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Tuesday, August 4, 2015

Eye Of The Storm - #BlogBattle

A break from the Dying Spouse series, for this week's #BlogBattle, hosted by Rachael Ritchey...a writing challenge and contest built around a keyword.

This week it's EYE.

Eye Of The Storm


The scream was like nothing I'd heard before, and it came from the dimness of the western treeline in the tropical dawn. The red dirt road that stretched away from the bridge we were guarding was a soft pink in the early light. It might almost have been beautiful.

I had been lying on the aft deck, watching the stars fade. The Dude had radio watch, and was sitting on the edge of the commander's cupola, smoking the first cigarette of the day. "Well, that doesn't sound good," he said.

Sonny and Biff were down with the grunts who were occupying the fighting holes, and they looked up. The grunts did, too, their new-guy faces pale in the wan light.

The scream came again, and The Dude said quietly, "Oh, for Pete's sake."

"What?" I got to my feet and stood next to the turret.

He pointed across the Rome-plowed ground, a 200-yard kill zone opened up to the treeline. Alone figure was trying to run across the furrows the plows had left. A military age male, he was dressed in a blue smock, and black shorts. He was barefoot and bareheaded, and he obviously wasn't too clued in on weapons or tactics because he was running toward our position clutching a claymore with one hand, and a clacker in the other. The wire that led from the clacker to the detonator looped around Charlie's legs, occasionally tripping him. And he was screaming.

The Dude looked down at the grunts who were beginning to cluster around the tank, and sighed. "Borrow your rifle?" he asked a Marine who looked like he was still in junior high.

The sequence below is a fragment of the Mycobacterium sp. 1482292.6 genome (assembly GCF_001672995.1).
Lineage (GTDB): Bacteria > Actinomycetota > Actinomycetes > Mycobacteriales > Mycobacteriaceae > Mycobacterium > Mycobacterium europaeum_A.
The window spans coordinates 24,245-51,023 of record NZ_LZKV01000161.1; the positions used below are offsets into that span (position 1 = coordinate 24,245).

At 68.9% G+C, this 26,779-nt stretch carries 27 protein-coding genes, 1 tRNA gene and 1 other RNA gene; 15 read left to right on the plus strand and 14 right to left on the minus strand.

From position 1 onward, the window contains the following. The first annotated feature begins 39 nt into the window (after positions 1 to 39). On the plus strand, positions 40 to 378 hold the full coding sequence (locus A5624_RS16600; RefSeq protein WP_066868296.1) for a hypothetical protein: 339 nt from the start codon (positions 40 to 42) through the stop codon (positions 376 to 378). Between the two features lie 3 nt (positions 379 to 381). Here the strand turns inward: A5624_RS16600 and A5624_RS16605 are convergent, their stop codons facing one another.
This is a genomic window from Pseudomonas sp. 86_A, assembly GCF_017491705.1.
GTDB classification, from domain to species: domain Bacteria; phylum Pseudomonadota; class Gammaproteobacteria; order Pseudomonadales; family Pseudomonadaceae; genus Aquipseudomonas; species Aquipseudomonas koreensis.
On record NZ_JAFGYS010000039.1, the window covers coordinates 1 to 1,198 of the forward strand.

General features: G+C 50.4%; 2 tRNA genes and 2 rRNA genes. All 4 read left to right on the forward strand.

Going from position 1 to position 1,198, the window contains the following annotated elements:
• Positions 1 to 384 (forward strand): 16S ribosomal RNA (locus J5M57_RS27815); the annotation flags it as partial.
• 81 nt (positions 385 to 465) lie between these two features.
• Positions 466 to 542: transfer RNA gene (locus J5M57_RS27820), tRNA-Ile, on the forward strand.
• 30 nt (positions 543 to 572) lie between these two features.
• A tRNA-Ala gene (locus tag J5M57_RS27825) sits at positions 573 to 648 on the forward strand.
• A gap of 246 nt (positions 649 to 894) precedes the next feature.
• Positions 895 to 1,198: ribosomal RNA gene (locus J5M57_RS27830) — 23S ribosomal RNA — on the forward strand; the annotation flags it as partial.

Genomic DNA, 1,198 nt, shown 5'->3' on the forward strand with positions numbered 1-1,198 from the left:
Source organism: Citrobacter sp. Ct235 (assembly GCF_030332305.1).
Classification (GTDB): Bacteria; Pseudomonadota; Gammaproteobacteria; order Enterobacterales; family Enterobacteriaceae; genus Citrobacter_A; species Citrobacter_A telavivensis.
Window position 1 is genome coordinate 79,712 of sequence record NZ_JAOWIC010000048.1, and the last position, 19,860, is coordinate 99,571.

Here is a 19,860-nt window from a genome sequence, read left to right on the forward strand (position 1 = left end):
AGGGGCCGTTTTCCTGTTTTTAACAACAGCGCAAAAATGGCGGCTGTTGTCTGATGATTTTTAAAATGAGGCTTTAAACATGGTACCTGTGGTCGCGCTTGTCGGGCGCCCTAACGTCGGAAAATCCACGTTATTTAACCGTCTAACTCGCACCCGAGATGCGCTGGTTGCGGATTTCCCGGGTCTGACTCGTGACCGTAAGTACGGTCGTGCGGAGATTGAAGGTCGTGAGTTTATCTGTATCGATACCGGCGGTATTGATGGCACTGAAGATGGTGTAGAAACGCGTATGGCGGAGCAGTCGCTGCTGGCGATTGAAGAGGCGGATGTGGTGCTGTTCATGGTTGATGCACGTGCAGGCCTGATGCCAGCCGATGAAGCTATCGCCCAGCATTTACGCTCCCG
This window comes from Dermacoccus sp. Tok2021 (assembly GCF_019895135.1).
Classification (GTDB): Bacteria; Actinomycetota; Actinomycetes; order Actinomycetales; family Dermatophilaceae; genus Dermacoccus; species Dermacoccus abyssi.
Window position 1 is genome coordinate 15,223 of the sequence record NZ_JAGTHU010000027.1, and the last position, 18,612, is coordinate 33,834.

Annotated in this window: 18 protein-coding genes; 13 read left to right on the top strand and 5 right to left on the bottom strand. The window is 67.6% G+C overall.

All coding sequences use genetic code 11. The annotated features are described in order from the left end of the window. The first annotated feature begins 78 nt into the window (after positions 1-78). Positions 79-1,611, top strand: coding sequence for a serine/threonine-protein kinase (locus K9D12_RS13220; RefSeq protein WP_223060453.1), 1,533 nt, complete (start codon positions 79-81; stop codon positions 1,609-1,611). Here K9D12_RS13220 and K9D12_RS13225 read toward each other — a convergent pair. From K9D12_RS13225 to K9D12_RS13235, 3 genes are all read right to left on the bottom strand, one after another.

The rifle was handed up to me, and I passed it to The Dude.

"I almost hate to do this," The Dude said, putting the rifle into aim.

"Mercy killing. Too stupid to live."

"Yeah. Well, goodnight, Charlie." He pulled the trigger, the M-16 cracked, and Charlie flopped forward into the dirt. The claymore arced into the air, and his hand must have closed on the clacker in a couple of dying spasms, because it went off and lofted its thousand ball bearings harmlessly into the air.

The Dude shook his head, and gave me the rifle to hand back too the grunt. The kid took it eagerly, and I wondered if he'd carve a notch in its plastic stock.

"Hey, TC, could you get on the radio for a bit?" The Dude held out the CVC helmet he'd been wearing.

"Sure. Take your time." I assumed he needed to relieve himself, but I was wrong.

The Dude pulled an e-tool from the gipsy rack on the back of the turret, and asked the watching grunts if anyone had a Bible.

"I'm gonna bury the guy."

There was a ripple of laughter, which was doused by The Dude's expression. He was serious. "Look, first, leave him there, and he's gonna stink by noon. Second, if it was you, wouldn't you feel just a bit better if Charlie took the trouble?"

They wouldn't bury us, I thought. They'd mutilate the remains, hoping that we were still on the bright side of beyond. But I didn't say it.

The kids were nodding, and standing a little apart, so were Sonny and Biff. One of the grunts stepped forward. He was big, with the build of the high-school football player he'd probably been a few months before. "Uh, sir?" He even raised his hand deferentially.

The Dude looked at him. "I'm not an officer."

"My dad's a preacher. I could...uh, give you a hand. And I've got a Bible." He fished a small combat edition out of his blouse. "Here."

"OK. Get your e-tool, too."